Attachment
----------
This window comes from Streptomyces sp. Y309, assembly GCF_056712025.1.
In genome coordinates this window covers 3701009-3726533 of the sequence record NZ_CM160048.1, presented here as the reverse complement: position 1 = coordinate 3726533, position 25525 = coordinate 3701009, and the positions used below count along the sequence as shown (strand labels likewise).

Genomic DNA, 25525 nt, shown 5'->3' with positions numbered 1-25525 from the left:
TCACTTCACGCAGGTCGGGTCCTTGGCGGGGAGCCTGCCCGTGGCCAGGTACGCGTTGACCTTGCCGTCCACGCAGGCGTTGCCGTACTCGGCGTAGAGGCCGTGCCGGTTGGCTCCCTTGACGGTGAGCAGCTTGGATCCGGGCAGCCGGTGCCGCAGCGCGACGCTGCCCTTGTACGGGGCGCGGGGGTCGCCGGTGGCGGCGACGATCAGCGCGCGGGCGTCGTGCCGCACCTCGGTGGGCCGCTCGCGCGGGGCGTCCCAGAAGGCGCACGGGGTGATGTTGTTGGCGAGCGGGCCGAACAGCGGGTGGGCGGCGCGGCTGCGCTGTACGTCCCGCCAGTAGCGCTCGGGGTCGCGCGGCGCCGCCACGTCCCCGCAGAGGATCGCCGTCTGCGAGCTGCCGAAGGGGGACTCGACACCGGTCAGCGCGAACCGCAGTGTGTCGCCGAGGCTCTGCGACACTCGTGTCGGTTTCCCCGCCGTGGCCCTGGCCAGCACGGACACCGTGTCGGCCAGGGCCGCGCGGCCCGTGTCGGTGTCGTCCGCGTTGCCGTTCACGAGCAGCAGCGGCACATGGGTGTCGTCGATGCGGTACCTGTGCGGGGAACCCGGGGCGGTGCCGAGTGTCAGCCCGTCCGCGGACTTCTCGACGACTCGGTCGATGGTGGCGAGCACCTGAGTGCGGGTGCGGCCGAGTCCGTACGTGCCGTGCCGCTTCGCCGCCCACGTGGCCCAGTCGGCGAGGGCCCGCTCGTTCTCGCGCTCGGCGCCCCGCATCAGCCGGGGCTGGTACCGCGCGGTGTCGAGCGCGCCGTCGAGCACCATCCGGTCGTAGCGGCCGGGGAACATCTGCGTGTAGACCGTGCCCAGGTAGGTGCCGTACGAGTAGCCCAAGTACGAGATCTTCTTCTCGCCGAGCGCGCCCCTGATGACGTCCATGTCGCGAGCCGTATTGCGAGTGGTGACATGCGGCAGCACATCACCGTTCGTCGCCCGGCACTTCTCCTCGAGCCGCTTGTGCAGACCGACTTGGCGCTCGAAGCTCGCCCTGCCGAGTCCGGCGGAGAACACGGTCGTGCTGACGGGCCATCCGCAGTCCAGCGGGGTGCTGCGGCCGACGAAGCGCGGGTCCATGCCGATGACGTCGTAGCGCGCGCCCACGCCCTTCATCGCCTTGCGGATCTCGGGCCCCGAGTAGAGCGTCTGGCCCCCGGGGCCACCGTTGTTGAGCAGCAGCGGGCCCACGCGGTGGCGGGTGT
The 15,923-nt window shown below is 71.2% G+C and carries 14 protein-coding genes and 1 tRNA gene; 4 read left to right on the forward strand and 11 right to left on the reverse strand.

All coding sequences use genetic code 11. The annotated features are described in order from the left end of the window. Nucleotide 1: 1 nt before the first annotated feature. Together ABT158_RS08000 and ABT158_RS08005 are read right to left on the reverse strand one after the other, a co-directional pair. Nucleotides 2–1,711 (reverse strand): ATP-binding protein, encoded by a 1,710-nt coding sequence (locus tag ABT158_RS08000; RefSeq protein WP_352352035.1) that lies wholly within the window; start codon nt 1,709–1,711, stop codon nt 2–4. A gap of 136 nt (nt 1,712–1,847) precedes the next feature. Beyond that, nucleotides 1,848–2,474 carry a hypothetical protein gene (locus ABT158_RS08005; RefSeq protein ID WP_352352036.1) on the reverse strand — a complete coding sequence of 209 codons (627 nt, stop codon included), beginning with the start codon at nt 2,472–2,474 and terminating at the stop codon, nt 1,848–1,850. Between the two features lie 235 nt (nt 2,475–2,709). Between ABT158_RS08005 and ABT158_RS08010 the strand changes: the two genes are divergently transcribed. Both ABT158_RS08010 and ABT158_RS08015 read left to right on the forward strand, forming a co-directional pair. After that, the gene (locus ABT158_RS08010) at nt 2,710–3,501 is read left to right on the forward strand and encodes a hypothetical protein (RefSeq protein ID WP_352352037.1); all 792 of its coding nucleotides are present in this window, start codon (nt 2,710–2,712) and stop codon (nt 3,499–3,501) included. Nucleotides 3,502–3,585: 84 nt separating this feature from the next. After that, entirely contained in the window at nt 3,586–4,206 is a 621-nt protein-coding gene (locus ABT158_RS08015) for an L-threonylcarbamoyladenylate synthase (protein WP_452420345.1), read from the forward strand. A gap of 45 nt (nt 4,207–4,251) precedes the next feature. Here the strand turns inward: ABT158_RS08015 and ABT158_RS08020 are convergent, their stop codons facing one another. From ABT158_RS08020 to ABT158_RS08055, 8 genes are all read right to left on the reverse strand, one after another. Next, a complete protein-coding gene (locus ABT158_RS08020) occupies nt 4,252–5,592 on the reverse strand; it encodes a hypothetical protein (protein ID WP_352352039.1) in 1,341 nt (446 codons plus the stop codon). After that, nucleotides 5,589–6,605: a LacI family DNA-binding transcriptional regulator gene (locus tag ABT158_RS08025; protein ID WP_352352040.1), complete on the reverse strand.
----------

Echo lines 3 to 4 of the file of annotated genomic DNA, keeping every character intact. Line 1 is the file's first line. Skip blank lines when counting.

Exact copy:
Genomic DNA, 25525 nt, shown 5'->3' with positions numbered 1-25525 from the left:
TCACTTCACGCAGGTCGGGTCCTTGGCGGGGAGCCTGCCCGTGGCCAGGTACGCGTTGACCTTGCCGTCCACGCAGGCGTTGCCGTACTCGGCGTAGAGGCCGTGCCGGTTGGCTCCCTTGACGGTGAGCAGCTTGGATCCGGGCAGCCGGTGCCGCAGCGCGACGCTGCCCTTGTACGGGGCGCGGGGGTCGCCGGTGGCGGCGACGATCAGCGCGCGGGCGTCGTGCCGCACCTCGGTGGGCCGCTCGCGCGGGGCGTCCCAGAAGGCGCACGGGGTGATGTTGTTGGCGAGCGGGCCGAACAGCGGGTGGGCGGCGCGGCTGCGCTGTACGTCCCGCCAGTAGCGCTCGGGGTCGCGCGGCGCCGCCACGTCCCCGCAGAGGATCGCCGTCTGCGAGCTGCCGAAGGGGGACTCGACACCGGTCAGCGCGAACCGCAGTGTGTCGCCGAGGCTCTGCGACACTCGTGTCGGTTTCCCCGCCGTGGCCCTGGCCAGCACGGACACCGTGTCGGCCAGGGCCGCGCGGCCCGTGTCGGTGTCGTCCGCGTTGCCGTTCACGAGCAGCAGCGGCACATGGGTGTCGTCGATGCGGTACCTGTGCGGGGAACCCGGGGCGGTGCCGAGTGTCAGCCCGTCCGCGGACTTCTCGACGACTCGGTCGATGGTGGCGAGCACCTGAGTGCGGGTGCGGCCGAGTCCGTACGTGCCGTGCCGCTTCGCCGCCCACGTGGCCCAGTCGGCGAGGGCCCGCTCGTTCTCGCGCTCGGCGCCCCGCATCAGCCGGGGCTGGTACCGCGCGGTGTCGAGCGCGCCGTCGAGCACCATCCGGTCGTAGCGGCCGGGGAACATCTGCGTGTAGACCGTGCCCAGGTAGGTGCCGTACGAGTAGCCCAAGTACGAGATCTTCTTCTCGCCGAGCGCGCCCCTGATGACGTCCATGTCGCGAGCCGTATTGCGAGTGGTGACATGCGGCAGCACATCACCGTTCGTCGCCCGGCACTTCTCCTCGAGCCGCTTGTGCAGACCGACTTGGCGCTCGAAGCTCGCCCTGCCGAGTCCGGCGGAGAACACGGTCGTGCTGACGGGCCATCCGCAGTCCAGCGGGGTGCTGCGGCCGACGAAGCGCGGGTCCATGCCGATGACGTCGTAGCGCGCGCCCACGCCCTTCATCGCCTTGCGGATCTCGGGCCCCGAGTAGAGCGTCTGGCCCCCGGGGCCACCGTTGTTGAGCAGCAGCGGGCCCACGCGGTGGCGGGTGT